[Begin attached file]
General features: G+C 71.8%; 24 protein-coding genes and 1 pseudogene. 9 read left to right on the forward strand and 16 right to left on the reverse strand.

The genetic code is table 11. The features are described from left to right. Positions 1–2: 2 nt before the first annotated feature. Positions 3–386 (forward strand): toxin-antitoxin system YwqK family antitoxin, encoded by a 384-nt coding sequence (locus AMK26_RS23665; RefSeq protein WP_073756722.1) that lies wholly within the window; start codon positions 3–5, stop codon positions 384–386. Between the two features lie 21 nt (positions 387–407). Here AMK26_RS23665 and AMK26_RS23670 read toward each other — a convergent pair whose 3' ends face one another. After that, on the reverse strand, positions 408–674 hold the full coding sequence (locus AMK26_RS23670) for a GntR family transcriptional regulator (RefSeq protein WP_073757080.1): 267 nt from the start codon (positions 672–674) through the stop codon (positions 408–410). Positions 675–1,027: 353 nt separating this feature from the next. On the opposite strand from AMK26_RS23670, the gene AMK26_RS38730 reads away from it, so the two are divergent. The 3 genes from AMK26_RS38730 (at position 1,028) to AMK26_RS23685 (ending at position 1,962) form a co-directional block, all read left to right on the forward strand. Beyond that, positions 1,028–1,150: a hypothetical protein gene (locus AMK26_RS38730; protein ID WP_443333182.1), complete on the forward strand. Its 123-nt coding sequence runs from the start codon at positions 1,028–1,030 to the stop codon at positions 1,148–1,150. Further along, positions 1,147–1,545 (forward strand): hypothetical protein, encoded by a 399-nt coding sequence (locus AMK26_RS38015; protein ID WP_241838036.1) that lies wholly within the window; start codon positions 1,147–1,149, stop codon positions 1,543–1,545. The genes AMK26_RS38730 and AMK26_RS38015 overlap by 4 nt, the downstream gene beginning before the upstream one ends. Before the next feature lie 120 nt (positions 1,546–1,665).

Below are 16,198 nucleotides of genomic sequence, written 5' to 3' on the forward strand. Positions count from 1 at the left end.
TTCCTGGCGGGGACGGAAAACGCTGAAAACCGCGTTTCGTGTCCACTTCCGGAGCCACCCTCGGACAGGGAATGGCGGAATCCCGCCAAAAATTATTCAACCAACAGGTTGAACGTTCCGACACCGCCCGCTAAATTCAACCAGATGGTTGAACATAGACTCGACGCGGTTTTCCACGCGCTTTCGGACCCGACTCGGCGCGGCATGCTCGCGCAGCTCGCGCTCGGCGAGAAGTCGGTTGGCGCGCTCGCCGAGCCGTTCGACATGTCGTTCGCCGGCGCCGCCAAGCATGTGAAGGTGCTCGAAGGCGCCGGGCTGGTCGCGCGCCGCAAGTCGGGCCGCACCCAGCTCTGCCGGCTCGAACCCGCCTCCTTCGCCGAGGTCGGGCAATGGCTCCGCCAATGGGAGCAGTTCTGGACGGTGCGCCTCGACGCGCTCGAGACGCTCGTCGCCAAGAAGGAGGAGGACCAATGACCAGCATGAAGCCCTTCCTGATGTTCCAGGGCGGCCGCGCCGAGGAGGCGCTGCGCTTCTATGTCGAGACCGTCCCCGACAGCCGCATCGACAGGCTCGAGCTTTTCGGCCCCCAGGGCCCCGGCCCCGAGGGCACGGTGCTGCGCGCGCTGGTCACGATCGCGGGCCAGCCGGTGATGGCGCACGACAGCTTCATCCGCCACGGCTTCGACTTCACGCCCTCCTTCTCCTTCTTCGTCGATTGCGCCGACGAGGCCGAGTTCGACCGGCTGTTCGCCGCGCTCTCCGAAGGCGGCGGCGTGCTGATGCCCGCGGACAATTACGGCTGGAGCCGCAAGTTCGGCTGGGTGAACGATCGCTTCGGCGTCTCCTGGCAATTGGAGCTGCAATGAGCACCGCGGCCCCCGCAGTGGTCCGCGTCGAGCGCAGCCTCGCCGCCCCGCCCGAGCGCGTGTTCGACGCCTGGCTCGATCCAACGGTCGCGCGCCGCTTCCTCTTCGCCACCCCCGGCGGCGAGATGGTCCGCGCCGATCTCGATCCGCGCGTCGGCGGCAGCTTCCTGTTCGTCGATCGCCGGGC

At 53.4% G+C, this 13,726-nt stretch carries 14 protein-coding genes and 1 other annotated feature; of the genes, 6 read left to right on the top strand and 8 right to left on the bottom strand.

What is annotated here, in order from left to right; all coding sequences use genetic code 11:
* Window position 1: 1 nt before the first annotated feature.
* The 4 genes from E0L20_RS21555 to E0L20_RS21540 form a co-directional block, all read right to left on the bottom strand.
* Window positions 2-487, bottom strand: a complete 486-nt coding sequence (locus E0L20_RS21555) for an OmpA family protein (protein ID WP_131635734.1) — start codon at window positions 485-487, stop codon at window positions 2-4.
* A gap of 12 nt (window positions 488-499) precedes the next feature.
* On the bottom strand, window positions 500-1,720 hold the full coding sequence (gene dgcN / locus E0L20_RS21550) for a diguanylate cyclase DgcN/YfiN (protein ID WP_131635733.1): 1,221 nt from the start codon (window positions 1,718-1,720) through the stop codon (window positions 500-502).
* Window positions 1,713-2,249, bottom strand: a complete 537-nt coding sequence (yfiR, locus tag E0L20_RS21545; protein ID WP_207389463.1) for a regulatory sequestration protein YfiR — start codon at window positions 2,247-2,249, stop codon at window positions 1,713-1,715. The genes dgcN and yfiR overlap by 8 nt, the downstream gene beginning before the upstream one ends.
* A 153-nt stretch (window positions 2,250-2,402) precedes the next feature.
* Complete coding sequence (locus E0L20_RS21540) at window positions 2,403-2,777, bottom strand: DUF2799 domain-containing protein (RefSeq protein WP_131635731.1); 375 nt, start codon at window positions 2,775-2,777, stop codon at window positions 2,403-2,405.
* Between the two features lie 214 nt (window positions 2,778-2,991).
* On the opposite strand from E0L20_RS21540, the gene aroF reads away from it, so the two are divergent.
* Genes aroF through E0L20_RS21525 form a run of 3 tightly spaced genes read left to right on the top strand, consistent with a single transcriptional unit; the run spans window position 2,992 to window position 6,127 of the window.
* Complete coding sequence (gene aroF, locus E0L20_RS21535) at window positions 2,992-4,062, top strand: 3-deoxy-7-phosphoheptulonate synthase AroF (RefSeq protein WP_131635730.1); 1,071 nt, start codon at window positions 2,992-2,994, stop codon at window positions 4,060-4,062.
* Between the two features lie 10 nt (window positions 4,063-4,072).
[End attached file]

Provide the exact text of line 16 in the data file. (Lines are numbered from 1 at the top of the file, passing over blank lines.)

* On the opposite strand from E0L20_RS21540, the gene aroF reads away from it, so the two are divergent.